The season was reaching its climax with Arsenal on 61 points from 39 matches and Leeds on 60 points from 40 games. The stakes were sky high as Arsenal travelled to Yorkshire to meet their title rivals knowing that a victory at Elland Road would win us the title for the first time since 1953. It’s worth remembering how fierce the rivalry was between the two sides. Bob McNab described it as “Not so much a question of sport as a war of attrition, and that in certain games the ball could have been removed from the pitch and the two of us wouldn’t have noticed”.
As the Arsenal coach left their hotel in Leeds to head for Elland Road skipper Frank McLintock turned in his seat and quietly cast his eye over each of our players, mentally ticking off the ones who were up for it. There were no crosses. He knew they were all mentally tough enough to withstand everything Leeds could throw at them. We might not win the match but we would be cowed neither by the ferocity of their assault nor the bloodlust of their crowd.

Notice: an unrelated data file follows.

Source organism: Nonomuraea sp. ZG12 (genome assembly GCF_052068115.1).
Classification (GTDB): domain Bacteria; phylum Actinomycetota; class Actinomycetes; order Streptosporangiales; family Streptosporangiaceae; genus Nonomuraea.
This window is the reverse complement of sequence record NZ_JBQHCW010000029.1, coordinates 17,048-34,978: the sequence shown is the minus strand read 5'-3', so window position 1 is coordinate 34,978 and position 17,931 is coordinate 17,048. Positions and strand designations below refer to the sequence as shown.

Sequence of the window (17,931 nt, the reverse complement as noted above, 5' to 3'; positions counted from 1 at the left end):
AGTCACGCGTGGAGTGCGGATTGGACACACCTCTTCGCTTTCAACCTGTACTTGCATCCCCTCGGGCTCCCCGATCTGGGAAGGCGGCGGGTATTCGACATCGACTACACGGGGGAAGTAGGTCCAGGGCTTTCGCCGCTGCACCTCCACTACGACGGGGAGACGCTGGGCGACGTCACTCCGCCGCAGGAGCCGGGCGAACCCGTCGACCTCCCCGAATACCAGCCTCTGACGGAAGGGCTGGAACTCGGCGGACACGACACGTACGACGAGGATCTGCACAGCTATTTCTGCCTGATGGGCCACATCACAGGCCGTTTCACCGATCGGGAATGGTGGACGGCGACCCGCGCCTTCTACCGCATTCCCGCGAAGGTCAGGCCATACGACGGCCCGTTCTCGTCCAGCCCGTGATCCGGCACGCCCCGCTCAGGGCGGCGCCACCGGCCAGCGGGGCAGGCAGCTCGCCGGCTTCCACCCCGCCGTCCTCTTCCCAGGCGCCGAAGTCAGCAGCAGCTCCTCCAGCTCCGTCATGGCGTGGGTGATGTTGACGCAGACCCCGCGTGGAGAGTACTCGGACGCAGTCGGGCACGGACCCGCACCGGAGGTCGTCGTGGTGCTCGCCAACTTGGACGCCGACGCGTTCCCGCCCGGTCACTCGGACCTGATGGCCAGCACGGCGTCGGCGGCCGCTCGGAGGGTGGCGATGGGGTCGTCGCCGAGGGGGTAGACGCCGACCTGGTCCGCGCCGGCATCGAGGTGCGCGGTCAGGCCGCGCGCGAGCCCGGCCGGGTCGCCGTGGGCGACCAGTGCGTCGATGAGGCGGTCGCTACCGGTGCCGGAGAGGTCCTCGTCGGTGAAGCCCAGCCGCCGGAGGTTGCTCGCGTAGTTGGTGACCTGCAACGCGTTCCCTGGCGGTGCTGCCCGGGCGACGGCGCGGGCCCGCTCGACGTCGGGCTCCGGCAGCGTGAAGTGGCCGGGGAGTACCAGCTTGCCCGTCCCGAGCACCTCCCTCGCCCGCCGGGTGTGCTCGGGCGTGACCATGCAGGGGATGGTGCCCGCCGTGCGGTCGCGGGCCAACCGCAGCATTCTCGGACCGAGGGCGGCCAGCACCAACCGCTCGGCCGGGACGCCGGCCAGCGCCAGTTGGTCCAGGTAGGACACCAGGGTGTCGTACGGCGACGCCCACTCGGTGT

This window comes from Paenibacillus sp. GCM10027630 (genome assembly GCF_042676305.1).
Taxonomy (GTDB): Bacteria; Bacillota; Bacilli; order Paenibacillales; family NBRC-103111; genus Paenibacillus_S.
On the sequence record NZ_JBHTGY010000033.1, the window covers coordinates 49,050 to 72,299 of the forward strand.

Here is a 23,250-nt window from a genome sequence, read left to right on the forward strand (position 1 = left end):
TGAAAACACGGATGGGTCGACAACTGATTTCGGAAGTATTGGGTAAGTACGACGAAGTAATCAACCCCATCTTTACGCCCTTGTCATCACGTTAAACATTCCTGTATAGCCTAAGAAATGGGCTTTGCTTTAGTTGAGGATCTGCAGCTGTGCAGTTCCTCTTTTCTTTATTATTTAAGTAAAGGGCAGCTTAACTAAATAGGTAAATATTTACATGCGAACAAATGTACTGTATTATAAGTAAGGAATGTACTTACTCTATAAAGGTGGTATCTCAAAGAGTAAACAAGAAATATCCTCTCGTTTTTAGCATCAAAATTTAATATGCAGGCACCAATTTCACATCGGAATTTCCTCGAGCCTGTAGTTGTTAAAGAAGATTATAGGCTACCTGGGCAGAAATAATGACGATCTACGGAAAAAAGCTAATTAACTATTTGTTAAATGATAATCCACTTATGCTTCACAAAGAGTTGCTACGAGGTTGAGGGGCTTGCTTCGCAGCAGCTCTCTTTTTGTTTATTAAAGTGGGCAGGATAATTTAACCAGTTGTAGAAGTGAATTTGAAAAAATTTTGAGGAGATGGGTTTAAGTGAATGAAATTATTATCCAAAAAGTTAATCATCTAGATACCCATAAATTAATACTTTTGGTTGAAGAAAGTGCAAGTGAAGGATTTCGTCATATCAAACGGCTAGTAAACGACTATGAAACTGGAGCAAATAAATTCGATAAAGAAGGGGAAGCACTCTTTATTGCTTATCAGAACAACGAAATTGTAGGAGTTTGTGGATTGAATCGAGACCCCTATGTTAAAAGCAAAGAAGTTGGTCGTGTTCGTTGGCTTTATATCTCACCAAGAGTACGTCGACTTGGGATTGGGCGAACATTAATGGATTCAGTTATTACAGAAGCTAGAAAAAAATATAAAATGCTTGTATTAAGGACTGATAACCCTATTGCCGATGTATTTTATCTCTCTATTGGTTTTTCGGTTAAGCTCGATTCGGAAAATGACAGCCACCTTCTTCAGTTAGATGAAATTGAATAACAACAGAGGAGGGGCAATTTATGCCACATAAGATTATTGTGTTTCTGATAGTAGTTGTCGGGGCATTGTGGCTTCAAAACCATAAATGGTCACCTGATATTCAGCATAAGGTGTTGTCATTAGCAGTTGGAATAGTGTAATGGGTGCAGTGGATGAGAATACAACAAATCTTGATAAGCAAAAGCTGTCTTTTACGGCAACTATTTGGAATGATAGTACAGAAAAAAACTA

The match had originally been due to be played on Tuesday night but had been switched to Monday to allow Leeds to play Liverpool in the Fairs Cup second leg tie at Elland Road on the Wednesday. The referee for the Leeds versus Arsenal game also changed with Norman Burtenshaw a very late substitute for Jim Finney who had been involved in a car crash. There were 48,350 crammed into the ground when the order was given to shut the gates with police estimates that there were 20,000 fans locked out. Some of whom were Arsenal fans who’d travelled all the way up from London to see the game.